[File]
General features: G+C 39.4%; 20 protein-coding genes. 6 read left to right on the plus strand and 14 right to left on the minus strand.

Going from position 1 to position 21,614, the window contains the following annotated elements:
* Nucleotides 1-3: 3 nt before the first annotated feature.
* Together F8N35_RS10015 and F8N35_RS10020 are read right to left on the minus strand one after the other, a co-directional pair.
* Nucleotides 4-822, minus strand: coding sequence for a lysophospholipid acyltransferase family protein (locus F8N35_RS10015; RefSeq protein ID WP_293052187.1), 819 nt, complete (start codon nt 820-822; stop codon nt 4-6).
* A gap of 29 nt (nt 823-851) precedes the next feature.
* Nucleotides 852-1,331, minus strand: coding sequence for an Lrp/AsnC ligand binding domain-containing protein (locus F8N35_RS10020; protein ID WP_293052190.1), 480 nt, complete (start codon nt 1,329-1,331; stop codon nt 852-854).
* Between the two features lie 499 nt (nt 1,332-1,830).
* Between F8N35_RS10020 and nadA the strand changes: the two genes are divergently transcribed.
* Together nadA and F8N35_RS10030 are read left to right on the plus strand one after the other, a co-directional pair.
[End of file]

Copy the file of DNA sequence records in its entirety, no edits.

General features: G+C 39.4%; 20 protein-coding genes. 6 read left to right on the plus strand and 14 right to left on the minus strand.

Going from position 1 to position 21,614, the window contains the following annotated elements:
* Nucleotides 1-3: 3 nt before the first annotated feature.
* Together F8N35_RS10015 and F8N35_RS10020 are read right to left on the minus strand one after the other, a co-directional pair.
* Nucleotides 4-822, minus strand: coding sequence for a lysophospholipid acyltransferase family protein (locus F8N35_RS10015; RefSeq protein ID WP_293052187.1), 819 nt, complete (start codon nt 820-822; stop codon nt 4-6).
* A gap of 29 nt (nt 823-851) precedes the next feature.
* Nucleotides 852-1,331, minus strand: coding sequence for an Lrp/AsnC ligand binding domain-containing protein (locus F8N35_RS10020; protein ID WP_293052190.1), 480 nt, complete (start codon nt 1,329-1,331; stop codon nt 852-854).
* Between the two features lie 499 nt (nt 1,332-1,830).
* Between F8N35_RS10020 and nadA the strand changes: the two genes are divergently transcribed.
* Together nadA and F8N35_RS10030 are read left to right on the plus strand one after the other, a co-directional pair.